What Do You Use Walnut Wood For?


Walnut trees are large trees that produce edible nuts and a highly prized hardwood. Walnut trees can grow to between 40 and 60 feet tall and wide. Under ideal conditions, very old trees can reach 100 to 150 feet tall. Because of its popularity of a hardwood, walnut trees are very valuable. The wood from the walnut tree has many different uses.

Types of Walnut Wood

There are several types of walnut. American black walnut grows in the United States and Canada. European walnut, sometimes called English walnut, is similar to American black walnut. Brazilian and Peruvian walnut are not, in fact, related to walnut trees. However, because of their similar color and grain, they're commonly called "walnut."


Walnut is a dark hardwood that ranges in color from purple-black to red-brown, depending on the tree that supplied the lumber. Walnut has a dark grain, with individual lines that are often black. Some walnut can have intricate figured grain. Wood of this type is unique to the west coast of the United States and Canada. Walnut is coarse-grained, absorbs shocks well and doesn't shrink much during drying.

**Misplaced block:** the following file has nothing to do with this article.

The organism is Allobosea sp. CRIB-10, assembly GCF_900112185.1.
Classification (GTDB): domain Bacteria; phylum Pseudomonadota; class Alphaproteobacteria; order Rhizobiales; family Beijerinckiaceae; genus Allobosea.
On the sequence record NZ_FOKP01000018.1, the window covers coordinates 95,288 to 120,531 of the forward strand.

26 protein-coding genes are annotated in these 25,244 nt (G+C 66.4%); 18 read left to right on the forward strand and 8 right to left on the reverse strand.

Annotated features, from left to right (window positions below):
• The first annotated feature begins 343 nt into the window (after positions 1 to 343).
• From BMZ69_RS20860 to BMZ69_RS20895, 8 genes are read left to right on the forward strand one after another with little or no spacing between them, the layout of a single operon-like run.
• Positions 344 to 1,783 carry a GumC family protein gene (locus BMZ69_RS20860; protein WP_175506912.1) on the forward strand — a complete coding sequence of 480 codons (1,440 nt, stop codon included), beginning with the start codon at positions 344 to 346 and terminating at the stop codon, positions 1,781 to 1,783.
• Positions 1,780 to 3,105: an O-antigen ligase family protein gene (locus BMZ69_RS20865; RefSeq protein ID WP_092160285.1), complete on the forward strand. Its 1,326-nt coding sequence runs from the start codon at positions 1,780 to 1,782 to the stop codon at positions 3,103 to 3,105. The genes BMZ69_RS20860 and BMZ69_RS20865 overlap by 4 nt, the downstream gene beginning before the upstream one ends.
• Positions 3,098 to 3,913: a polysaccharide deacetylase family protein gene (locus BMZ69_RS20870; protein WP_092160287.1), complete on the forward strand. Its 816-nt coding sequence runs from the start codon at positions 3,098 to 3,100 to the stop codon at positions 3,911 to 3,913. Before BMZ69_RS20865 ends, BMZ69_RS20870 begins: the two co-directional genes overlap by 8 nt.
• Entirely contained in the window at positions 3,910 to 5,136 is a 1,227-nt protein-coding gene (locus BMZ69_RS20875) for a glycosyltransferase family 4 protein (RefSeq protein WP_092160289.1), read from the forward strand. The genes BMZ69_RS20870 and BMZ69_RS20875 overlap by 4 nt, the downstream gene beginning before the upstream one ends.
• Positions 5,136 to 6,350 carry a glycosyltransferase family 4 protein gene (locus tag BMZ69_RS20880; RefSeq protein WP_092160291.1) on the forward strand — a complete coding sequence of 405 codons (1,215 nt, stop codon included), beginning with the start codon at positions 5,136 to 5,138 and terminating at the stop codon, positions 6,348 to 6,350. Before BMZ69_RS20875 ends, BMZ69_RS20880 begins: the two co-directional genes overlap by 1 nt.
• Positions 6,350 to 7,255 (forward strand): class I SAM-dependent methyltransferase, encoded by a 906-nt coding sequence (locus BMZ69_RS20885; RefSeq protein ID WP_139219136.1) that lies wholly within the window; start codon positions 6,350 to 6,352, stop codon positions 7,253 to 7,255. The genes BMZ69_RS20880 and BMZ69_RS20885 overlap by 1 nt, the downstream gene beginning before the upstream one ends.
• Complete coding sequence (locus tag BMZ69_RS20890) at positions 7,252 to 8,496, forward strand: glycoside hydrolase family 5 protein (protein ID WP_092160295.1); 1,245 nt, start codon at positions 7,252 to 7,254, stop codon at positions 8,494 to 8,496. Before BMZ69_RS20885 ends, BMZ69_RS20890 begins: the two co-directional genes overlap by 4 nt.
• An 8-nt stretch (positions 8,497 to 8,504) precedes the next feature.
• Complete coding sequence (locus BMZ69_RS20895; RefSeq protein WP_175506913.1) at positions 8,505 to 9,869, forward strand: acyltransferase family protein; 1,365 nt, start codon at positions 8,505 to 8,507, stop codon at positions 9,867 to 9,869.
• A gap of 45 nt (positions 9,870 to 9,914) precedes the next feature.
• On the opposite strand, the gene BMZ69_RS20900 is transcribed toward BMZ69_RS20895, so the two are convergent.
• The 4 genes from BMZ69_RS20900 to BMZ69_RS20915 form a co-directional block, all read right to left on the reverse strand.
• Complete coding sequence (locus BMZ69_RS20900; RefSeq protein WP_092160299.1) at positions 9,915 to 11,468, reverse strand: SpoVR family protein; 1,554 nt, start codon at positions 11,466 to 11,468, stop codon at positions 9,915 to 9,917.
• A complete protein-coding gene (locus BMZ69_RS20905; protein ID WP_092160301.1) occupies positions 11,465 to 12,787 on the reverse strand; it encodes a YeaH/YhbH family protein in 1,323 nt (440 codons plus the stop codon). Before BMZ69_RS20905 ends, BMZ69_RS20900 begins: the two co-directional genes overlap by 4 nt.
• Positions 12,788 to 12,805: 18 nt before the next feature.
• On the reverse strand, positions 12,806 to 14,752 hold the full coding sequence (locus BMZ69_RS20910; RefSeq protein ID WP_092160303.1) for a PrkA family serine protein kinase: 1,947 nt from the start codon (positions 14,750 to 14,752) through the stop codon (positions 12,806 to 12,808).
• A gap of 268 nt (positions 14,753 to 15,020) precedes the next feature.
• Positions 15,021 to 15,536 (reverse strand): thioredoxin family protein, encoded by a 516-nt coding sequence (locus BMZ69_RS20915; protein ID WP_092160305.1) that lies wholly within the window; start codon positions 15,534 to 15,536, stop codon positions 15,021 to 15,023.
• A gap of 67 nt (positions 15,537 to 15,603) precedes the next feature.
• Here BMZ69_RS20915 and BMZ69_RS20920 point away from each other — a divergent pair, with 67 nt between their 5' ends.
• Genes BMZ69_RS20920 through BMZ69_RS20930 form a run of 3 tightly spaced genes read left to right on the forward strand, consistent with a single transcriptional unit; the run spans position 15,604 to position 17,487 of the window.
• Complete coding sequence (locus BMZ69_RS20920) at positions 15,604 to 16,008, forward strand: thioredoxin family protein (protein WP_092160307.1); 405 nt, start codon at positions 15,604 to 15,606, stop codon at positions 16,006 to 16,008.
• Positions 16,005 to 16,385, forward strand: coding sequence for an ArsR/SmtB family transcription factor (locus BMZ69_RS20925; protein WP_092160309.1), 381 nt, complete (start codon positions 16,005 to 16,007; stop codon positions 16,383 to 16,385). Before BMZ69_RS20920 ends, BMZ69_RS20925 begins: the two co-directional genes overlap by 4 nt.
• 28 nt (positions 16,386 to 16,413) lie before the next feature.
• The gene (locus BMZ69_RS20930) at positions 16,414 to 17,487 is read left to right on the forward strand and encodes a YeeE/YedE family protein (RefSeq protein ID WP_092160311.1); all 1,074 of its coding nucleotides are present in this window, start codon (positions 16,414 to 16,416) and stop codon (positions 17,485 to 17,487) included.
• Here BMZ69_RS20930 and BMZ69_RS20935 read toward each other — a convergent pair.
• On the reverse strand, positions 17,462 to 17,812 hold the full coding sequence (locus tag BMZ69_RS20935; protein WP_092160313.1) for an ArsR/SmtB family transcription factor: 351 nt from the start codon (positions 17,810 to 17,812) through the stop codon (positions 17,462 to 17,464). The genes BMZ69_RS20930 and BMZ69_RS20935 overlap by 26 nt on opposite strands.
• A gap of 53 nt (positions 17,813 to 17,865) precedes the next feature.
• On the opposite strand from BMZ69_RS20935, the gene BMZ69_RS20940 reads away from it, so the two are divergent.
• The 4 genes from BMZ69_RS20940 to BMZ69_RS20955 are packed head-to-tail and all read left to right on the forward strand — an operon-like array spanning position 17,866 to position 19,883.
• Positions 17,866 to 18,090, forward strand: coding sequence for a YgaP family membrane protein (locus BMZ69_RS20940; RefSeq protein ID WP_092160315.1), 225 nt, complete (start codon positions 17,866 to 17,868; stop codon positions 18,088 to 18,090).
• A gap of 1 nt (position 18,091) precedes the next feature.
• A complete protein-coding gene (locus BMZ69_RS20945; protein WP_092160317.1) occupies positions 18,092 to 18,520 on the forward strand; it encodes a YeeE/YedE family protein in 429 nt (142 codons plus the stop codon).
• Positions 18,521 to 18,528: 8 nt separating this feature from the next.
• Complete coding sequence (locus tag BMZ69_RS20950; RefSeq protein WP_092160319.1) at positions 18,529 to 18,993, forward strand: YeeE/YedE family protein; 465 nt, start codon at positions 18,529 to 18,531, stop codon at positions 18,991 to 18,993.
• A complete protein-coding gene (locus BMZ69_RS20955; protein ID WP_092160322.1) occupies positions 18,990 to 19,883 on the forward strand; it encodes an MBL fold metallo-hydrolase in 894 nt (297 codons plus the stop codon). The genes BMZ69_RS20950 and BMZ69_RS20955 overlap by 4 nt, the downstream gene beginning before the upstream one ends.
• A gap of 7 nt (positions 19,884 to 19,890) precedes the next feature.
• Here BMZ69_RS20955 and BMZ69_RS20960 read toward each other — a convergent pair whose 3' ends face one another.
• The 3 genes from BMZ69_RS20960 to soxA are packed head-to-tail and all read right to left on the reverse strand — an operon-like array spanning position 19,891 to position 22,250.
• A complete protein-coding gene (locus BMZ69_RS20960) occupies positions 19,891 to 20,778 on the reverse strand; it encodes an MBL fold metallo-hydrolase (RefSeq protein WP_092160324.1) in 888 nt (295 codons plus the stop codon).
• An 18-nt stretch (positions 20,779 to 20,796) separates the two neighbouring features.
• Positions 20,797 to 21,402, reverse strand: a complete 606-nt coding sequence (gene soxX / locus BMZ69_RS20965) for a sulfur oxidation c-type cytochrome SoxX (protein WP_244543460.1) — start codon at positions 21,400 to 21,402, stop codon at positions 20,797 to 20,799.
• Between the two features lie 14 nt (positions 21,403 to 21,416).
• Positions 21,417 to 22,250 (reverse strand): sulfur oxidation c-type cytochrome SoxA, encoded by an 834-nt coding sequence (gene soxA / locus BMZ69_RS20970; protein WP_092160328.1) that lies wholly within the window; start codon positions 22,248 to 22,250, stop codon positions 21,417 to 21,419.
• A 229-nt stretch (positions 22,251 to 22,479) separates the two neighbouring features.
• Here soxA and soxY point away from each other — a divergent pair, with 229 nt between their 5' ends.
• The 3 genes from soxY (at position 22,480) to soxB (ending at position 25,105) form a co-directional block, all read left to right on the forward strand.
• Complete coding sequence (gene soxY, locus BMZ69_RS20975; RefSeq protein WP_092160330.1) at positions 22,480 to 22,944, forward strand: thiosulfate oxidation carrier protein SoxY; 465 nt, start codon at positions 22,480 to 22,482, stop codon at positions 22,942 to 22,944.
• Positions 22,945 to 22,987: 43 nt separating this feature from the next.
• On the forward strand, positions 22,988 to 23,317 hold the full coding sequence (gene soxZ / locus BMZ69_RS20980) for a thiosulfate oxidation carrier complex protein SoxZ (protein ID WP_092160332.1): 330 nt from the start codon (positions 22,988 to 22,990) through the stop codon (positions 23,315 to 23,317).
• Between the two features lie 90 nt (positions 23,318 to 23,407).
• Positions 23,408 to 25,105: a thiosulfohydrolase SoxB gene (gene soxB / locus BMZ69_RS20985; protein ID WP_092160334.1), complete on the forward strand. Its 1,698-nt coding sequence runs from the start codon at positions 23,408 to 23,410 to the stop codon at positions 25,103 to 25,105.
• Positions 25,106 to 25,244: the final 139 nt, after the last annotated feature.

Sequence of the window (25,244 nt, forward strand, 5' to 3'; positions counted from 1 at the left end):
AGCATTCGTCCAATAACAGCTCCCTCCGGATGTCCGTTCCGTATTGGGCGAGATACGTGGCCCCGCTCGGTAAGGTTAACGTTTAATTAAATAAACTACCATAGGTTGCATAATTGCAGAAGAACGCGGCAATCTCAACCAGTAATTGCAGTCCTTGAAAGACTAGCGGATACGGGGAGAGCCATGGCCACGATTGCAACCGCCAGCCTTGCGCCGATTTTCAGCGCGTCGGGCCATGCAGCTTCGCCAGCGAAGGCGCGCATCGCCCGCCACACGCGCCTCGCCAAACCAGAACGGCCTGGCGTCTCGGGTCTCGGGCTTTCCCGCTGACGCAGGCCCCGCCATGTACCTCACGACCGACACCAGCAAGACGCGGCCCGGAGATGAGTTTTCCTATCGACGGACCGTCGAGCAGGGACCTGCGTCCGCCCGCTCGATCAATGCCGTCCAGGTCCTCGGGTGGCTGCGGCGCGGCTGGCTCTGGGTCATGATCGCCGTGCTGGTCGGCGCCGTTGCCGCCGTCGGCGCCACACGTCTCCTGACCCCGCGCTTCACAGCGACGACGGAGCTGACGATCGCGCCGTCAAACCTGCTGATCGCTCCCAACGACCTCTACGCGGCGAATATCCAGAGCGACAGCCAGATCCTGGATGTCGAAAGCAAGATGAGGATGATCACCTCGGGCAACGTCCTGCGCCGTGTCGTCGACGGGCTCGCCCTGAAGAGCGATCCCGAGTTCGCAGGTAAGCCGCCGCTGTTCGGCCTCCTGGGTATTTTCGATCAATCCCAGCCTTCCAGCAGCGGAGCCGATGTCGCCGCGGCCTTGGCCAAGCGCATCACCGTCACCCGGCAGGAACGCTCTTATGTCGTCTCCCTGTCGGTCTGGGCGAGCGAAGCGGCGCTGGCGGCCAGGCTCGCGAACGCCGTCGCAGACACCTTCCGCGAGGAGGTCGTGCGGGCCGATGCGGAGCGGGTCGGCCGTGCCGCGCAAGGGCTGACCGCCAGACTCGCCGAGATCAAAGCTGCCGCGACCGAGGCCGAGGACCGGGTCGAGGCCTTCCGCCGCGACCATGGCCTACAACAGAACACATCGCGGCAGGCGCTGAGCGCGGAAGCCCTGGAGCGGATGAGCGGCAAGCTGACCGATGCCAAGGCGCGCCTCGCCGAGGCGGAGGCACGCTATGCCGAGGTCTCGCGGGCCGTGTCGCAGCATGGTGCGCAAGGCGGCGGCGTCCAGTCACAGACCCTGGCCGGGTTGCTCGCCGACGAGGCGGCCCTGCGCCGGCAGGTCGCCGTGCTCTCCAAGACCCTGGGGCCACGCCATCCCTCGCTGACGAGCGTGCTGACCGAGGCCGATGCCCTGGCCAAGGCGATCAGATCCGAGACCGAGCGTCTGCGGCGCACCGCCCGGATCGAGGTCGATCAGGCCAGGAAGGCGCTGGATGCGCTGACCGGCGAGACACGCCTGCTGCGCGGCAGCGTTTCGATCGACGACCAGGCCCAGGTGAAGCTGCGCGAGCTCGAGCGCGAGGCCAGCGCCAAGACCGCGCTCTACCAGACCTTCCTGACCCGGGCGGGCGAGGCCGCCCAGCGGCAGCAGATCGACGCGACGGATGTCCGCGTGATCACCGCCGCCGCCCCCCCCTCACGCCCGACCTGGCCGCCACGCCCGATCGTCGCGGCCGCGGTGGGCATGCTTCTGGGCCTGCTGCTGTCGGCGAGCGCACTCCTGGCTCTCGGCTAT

Because of its hardness and durability, walnut wood is commonly used to make furniture. Walnut is often used for making gun stocks and gun handles, according to the University of Minnesota Extension. High-quality wood is often cut into veneers that are glued over lower-quality woods. Walnut is also used to make specialty and novelty items like boxes, pipes or other small wooden items.


The walnut tree has a long history of use by people. Because of a familiarity with European walnut, according to Union County College, American settlers found the American variety to be hard, yet easily worked. Early American walnut furniture pieces were made of solid wood. Its cost and rarity, however, have lead to furniture containing walnut veneers.


Walnut is a highly sought-after wood. The trees mature very slowly. The minimum age to get a lumber-grade tree trunk is 60 years. At present, more black walnut trees are cut for lumber than are planted, according to Union County College. This results in an increase in the value of walnut wood and veneers.

Keywords: uses of walnut, walnut woodworking, modern walnut wood

About this Author

Although he grew up in Latin America, Mr. Ma is a writer based in Denver. He has been writing since 1987 and has written for NPR, AP, Boeing, Ford New Holland, Microsoft, RAHCO International, Umax Data Systems and other manufacturers in Taiwan. He studied creative writing at Mankato State University in Minnesota. He speaks fluent Mandarin Chinese, English and reads Spanish.